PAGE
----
Kipling misses one other health feature of 2000. The crew begins the morning with tobacco. Tobacco? No way would they have gotten away with using that poisonous substance inside the enclosed environs of their workplace in the real year 2000.
There are a few other oddities floating through Kipling’s 2000 skies. Among them is the ship of the Hudson Bay furriers, carrying sable and black fox to the “insatiable markets.” Kipling did not foresee endangered species or animal rights. Were he really prescient, they would have been carrying loads of fake fur. Then there are the fruit transporters, who use ventilated hulls for cooling which whistle like kites. And, there are even airships carrying ore and petroleum. These items are still shipped by water today, but Kipling recognizes the high cost of transporting such items by air by saying this is only done in the far northern climates where transport by water is too dangerous.
Another development that escapes Kipling is the computer, or even the more basic recording tape. However, he does accurately predict that we will want data recordings of flights, in particular, changes in altitude. Today we can go back to radar records to see such changes for a flight. But, since Kipling did not foresee radar and computer memory, he imagined a long, printed tape, probably in graph form, showing the changes in altitude for every flight. “A postal packet’s dip-dial (what we would call an “altimeter”) records every yard of every run.”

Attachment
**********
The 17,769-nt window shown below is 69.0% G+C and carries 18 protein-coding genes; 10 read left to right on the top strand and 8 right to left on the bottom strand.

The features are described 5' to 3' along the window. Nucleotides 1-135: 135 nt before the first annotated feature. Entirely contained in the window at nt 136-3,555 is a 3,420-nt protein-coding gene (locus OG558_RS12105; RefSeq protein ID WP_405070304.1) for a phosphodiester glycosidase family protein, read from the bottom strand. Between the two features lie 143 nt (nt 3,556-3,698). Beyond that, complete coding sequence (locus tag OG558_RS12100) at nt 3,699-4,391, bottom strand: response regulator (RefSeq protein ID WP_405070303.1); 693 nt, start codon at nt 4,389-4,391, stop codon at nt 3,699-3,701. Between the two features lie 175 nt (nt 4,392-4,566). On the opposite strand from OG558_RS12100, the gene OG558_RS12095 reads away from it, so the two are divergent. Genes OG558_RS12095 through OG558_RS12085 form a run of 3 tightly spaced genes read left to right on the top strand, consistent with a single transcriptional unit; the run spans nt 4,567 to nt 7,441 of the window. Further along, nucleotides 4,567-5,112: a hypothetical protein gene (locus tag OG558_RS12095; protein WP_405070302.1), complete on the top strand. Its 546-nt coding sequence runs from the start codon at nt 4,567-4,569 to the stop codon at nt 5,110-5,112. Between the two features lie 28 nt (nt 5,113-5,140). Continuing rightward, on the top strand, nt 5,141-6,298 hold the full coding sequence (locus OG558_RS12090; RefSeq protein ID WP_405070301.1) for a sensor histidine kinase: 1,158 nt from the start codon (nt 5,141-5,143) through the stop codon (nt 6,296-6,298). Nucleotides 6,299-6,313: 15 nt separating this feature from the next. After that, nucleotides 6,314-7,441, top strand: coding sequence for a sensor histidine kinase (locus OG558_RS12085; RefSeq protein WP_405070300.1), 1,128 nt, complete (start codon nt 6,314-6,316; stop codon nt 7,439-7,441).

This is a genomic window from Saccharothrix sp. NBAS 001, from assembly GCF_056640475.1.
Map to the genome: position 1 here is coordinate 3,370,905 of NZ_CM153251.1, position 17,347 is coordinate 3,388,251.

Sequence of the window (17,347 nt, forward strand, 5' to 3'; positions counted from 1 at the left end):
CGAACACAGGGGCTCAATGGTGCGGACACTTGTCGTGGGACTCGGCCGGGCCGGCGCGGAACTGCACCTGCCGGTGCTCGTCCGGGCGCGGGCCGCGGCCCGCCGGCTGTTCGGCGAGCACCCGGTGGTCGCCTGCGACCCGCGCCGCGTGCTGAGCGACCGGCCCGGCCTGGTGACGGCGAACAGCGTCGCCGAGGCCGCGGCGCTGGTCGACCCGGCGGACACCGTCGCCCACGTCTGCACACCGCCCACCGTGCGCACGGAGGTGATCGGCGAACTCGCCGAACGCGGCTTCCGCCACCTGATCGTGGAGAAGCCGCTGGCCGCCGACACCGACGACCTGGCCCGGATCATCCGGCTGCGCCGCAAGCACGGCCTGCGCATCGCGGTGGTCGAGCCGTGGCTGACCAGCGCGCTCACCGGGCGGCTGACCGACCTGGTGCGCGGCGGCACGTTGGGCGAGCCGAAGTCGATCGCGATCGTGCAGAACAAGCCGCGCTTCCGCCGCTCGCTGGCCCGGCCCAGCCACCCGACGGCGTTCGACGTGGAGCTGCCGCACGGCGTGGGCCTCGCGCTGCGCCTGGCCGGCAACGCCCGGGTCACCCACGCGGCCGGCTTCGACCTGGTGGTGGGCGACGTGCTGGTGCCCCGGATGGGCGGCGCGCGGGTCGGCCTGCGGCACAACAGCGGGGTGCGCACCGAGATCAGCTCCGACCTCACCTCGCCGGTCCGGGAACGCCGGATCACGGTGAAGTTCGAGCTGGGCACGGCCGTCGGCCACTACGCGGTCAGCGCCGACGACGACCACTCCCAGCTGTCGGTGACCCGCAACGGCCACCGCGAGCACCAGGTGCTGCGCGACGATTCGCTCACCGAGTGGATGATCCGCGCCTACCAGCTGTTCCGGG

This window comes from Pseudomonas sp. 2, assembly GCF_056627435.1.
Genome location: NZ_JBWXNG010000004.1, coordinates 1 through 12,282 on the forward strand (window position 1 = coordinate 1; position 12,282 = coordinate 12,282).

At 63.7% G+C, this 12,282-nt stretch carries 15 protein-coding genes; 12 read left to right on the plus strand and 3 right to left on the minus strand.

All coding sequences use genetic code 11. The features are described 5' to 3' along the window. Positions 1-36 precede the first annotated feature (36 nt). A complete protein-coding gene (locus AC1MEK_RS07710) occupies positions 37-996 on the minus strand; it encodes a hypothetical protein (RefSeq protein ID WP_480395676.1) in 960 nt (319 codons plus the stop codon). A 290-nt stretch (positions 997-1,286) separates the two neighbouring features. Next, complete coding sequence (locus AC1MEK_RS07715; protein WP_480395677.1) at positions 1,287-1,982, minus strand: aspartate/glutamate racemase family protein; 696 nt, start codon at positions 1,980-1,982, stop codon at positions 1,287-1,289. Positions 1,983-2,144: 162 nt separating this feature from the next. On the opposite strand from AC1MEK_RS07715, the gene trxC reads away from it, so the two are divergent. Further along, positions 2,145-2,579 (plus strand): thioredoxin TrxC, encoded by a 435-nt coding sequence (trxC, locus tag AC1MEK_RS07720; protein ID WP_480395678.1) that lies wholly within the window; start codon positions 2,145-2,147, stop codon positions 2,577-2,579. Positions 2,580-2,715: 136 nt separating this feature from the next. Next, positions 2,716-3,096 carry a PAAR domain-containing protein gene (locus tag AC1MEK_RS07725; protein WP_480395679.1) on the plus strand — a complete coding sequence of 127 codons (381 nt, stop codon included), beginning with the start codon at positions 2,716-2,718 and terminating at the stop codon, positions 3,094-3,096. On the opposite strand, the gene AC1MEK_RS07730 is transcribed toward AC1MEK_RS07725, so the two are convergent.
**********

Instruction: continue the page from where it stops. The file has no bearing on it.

While Kipling may have underestimated how far we would advance technologically by the end of the 20th century, he certainly didn’t underestimate how little we would advance socially. Like others, Kipling expected we would develop the social skills appropriate for our new technologies. And, as we know, we haven’t. We are still killing each other in ways Kipling must have believed we would, by now, have outgrown.
In 1949, the A.B.C, Aerial Board of Control, was formed. The A.B.C. is not a world government, but it’s quite a bit more than just an air traffic control board. They are authorized to control the world’s traffic “and all that implies.” So, for example, nations still have the right to wage war, but only if it does not interfere with international traffic. That’s not easy to accomplish. The result is war “went out of fashion.” We hear the sad story of an inventor of a rudder to help “war-boats” going out of his mind because he could no longer serve his country.